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Elife. 2018 Sep 4;7. pii: e37294. doi: 10.7554/eLife.37294.

Tumor copy number alteration burden is a pan-cancer prognostic factor associated with recurrence and death.

Author information

1
Human Oncology and Pathogenesis Program, Memorial Sloan Kettering Cancer Center, New York, United States.
2
Department of Pathology, Memorial Sloan Kettering Cancer Center, New York, United States.
3
Department of Epidemiology and Biostatistics, Memorial Sloan Kettering Cancer Center, New York, United States.
4
Department of Urology, Icahn School of Medicine at Mount Sinai, New York, United States.
5
Genitourinary Oncology Service, Department of Medicine, Memorial Sloan Kettering Cancer Center, New York, United States.
6
Department of Cancer Epidemiology, Population and Global Health, King's College London, London, United Kingdom.
7
Department of Molecular Oncology, Barts Cancer Institute, Queen Mary University of London, London, United Kingdom.
8
Department of Medicine, Weill Cornell Medical College, New York, United States.
9
Department of Urology, Memorial Sloan Kettering Cancer Center, New York, United States.
10
Marie-Josée and Henry R. Kravis Center for Molecular Oncology, Memorial Sloan Kettering Cancer Center, New York, United States.
11
Centre for Cancer Prevention, Wolfson Institute of Preventive Medicine, Queen Mary University of London, London, United Kingdom.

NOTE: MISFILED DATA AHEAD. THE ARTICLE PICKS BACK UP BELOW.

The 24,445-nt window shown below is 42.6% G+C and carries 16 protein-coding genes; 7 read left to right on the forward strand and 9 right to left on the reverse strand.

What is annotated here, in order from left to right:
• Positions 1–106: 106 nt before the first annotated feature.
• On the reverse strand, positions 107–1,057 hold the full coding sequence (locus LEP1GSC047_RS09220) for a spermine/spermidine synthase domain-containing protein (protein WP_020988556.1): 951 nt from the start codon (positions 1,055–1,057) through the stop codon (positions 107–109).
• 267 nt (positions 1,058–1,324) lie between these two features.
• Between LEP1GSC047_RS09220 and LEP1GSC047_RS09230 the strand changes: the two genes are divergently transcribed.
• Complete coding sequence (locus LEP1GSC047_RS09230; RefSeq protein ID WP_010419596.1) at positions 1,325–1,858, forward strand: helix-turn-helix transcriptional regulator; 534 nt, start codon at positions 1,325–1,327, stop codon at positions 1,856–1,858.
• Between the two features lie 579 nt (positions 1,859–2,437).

12
Howard Hughes Medical Institute, Chevy Chase, United States.

Abstract

The level of copy number alteration (CNA), termed CNA burden, in the tumor genome is associated with recurrence of primary prostate cancer. Whether CNA burden is associated with prostate cancer survival or outcomes in other cancers is unknown. We analyzed the CNA landscape of conservatively treated prostate cancer in a biopsy and transurethral resection cohort, reflecting an increasingly common treatment approach. We find that CNA burden is prognostic for cancer-specific death, independent of standard clinical prognosticators. More broadly, we find CNA burden is significantly associated with disease-free and overall survival in primary breast, endometrial, renal clear cell, thyroid, and colorectal cancer in TCGA cohorts. To assess clinical applicability, we validated these findings in an independent pan-cancer cohort of patients whose tumors were sequenced using a clinically-certified next generation sequencing assay (MSK-IMPACT), where prognostic value varied based on cancer type. This prognostic association was affected by incorporating tumor purity in some cohorts. Overall, CNA burden of primary and metastatic tumors is a prognostic factor, potentially modulated by sample purity and measurable by current clinical sequencing.

KEYWORDS:

cancer biology; copy number alteration; genomics; human; human biology; medicine; prostate cancer

PMID:
30178746
PMCID:
PMC6145837
DOI:
10.7554/eLife.37294
[Indexed for MEDLINE]
Free PMC Article

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